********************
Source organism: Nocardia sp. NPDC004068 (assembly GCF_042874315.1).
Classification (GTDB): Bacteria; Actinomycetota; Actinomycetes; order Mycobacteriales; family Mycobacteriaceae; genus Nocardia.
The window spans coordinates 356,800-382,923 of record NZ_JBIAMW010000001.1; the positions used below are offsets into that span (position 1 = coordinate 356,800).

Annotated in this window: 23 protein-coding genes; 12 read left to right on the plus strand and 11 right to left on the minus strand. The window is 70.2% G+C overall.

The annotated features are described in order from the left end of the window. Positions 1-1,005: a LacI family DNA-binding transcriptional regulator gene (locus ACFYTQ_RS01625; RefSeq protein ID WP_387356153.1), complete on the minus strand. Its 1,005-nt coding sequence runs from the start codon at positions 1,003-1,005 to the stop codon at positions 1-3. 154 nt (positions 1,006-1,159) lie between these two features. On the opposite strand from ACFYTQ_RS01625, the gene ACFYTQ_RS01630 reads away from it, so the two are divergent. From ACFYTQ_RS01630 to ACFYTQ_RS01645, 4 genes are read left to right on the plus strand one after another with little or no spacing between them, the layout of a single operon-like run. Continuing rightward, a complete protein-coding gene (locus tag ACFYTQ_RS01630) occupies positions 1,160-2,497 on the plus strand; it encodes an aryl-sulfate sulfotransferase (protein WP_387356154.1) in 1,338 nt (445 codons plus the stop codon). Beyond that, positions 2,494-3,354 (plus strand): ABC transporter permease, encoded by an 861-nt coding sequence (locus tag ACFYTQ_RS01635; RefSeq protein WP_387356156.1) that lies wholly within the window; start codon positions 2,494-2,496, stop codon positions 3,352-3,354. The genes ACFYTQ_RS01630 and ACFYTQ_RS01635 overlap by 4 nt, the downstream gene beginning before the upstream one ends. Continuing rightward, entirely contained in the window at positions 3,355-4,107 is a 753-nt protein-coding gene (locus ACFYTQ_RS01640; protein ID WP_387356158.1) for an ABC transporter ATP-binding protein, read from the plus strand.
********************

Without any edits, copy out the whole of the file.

Source organism: Nocardia sp. NPDC004068 (assembly GCF_042874315.1).
Classification (GTDB): Bacteria; Actinomycetota; Actinomycetes; order Mycobacteriales; family Mycobacteriaceae; genus Nocardia.
The window spans coordinates 356,800-382,923 of record NZ_JBIAMW010000001.1; the positions used below are offsets into that span (position 1 = coordinate 356,800).

Annotated in this window: 23 protein-coding genes; 12 read left to right on the plus strand and 11 right to left on the minus strand. The window is 70.2% G+C overall.

The annotated features are described in order from the left end of the window. Positions 1-1,005: a LacI family DNA-binding transcriptional regulator gene (locus ACFYTQ_RS01625; RefSeq protein ID WP_387356153.1), complete on the minus strand. Its 1,005-nt coding sequence runs from the start codon at positions 1,003-1,005 to the stop codon at positions 1-3. 154 nt (positions 1,006-1,159) lie between these two features. On the opposite strand from ACFYTQ_RS01625, the gene ACFYTQ_RS01630 reads away from it, so the two are divergent. From ACFYTQ_RS01630 to ACFYTQ_RS01645, 4 genes are read left to right on the plus strand one after another with little or no spacing between them, the layout of a single operon-like run. Continuing rightward, a complete protein-coding gene (locus tag ACFYTQ_RS01630) occupies positions 1,160-2,497 on the plus strand; it encodes an aryl-sulfate sulfotransferase (protein WP_387356154.1) in 1,338 nt (445 codons plus the stop codon). Beyond that, positions 2,494-3,354 (plus strand): ABC transporter permease, encoded by an 861-nt coding sequence (locus tag ACFYTQ_RS01635; RefSeq protein WP_387356156.1) that lies wholly within the window; start codon positions 2,494-2,496, stop codon positions 3,352-3,354. The genes ACFYTQ_RS01630 and ACFYTQ_RS01635 overlap by 4 nt, the downstream gene beginning before the upstream one ends. Continuing rightward, entirely contained in the window at positions 3,355-4,107 is a 753-nt protein-coding gene (locus ACFYTQ_RS01640; protein ID WP_387356158.1) for an ABC transporter ATP-binding protein, read from the plus strand.